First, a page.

“David, will you help me build a house?,” CS petitioned, collected some connecting sticks and spheres nearby. “Sure! As soon as I’m done helping JA, I’ll help you!”
“Cody, I am building a house!,” says JA, with a bright smile across his face.
“I see that, JA! You look like you feel excited about it,” I reply.
“Yeah, and David is helping me!,” he says, while admiring the beginnings of CS’s house adjacent to him.
Episodes such as this one have been scattered throughout the past three weeks, ever since we have moved from the Infant House. This is not a little transition, and it comes with not a little grief. To lose the habitation of one’s environment, one which you spend some 25-35 hours a week, only to inhabit a new environment, devoid of many of the relationships you’ve cherished, requires a great deal of energy.
In the midst of this heavy load, children often return to the adults around them for safety, comfort, and play. Whereas they normally would interact a lot more with one another and provide one another with provocations, their attention turns to their caregivers, who represent strong pillars of their mental and emotional worlds. In essence, when confronted with loss and the unknown, children return to what is most known, most consistent, most reliable- adults.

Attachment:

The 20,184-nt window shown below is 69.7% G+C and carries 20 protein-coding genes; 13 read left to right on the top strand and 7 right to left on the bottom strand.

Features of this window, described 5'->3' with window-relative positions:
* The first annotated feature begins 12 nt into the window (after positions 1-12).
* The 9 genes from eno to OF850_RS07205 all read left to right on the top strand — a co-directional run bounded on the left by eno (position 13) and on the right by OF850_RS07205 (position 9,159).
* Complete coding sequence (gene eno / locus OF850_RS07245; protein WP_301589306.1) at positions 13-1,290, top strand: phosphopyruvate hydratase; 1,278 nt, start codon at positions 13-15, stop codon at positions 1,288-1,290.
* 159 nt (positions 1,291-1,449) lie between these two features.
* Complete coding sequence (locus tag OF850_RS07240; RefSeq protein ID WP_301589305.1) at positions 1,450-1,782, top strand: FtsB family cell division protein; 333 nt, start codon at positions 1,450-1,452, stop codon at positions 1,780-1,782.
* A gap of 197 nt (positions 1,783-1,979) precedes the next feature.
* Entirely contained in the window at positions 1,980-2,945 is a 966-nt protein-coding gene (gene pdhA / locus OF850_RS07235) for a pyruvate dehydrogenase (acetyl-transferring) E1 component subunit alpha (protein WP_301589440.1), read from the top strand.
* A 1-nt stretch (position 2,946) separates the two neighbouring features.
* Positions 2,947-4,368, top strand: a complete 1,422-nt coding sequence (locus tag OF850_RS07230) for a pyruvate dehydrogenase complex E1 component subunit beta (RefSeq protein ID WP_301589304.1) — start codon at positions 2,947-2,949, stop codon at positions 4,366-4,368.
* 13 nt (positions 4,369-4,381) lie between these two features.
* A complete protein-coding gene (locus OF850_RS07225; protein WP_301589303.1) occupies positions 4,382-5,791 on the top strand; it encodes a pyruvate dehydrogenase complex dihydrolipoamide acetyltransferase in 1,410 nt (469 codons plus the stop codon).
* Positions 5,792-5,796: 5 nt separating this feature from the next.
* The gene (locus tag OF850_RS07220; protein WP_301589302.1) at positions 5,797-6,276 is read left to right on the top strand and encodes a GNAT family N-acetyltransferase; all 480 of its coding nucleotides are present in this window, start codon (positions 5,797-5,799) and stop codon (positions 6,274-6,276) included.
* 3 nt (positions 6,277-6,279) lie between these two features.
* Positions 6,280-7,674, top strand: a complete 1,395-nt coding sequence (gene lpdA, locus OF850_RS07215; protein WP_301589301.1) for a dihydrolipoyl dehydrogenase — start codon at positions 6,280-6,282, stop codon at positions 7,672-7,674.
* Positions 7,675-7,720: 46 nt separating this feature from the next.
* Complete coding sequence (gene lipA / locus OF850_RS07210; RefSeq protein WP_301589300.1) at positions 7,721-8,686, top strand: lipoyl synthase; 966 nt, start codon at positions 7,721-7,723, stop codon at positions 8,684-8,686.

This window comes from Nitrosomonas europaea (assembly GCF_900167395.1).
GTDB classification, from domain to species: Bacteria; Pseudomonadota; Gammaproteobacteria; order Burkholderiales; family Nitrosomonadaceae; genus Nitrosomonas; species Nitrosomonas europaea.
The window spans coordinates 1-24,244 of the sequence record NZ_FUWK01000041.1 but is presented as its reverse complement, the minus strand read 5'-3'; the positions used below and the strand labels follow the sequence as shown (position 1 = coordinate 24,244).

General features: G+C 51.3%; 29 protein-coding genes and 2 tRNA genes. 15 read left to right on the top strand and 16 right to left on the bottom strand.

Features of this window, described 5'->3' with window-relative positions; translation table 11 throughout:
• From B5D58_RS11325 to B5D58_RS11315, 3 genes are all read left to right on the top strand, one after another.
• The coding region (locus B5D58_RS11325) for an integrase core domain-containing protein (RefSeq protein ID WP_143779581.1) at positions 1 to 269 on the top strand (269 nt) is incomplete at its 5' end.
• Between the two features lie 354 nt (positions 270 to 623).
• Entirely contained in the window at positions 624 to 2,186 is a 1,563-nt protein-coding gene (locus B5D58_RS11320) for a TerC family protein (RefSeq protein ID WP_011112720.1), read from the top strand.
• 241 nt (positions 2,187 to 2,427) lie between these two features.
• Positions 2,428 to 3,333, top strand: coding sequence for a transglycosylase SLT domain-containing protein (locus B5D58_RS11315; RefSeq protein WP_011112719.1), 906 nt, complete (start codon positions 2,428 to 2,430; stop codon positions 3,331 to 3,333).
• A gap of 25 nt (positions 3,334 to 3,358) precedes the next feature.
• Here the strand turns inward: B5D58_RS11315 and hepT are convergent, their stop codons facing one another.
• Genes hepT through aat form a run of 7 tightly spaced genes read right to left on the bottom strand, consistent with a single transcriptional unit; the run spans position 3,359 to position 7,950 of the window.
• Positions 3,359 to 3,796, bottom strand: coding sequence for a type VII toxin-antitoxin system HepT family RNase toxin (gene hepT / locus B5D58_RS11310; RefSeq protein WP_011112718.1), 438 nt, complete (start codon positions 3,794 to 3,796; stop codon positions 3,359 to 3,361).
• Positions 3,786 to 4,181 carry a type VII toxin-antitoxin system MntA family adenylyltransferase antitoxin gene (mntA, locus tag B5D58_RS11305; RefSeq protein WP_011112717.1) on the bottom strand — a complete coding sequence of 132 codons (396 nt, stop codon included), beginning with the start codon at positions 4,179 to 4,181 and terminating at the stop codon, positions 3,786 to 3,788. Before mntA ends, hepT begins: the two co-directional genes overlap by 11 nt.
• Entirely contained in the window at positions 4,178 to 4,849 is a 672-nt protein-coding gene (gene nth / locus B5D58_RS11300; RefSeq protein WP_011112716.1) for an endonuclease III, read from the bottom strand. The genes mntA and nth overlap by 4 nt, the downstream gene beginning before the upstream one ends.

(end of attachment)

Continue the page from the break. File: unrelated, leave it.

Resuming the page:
This return has been evident over the past few weeks, as I have noticed a steady increase in how often teachers are invited into play, when their peers may have served that role before. Within such a dynamic, teachers find more opportunity to scaffold learning as they co-construct ideas with the children more closely. What that has looked like are guided reflections on the learning that has taken place (by looking at videos and pictures, along with sharing anecdotes), but it has also looked like research, as we explore ideas that we have not yet thought through.
All of those instances provide fertile ground for adult-child scaffolding to happen. Sometimes you need scaffolding to construct something new, and sometimes you need it to return to something familiar. Either way, construction happens, and as a result, emerging understandings come to fruition. They are such resilient learners!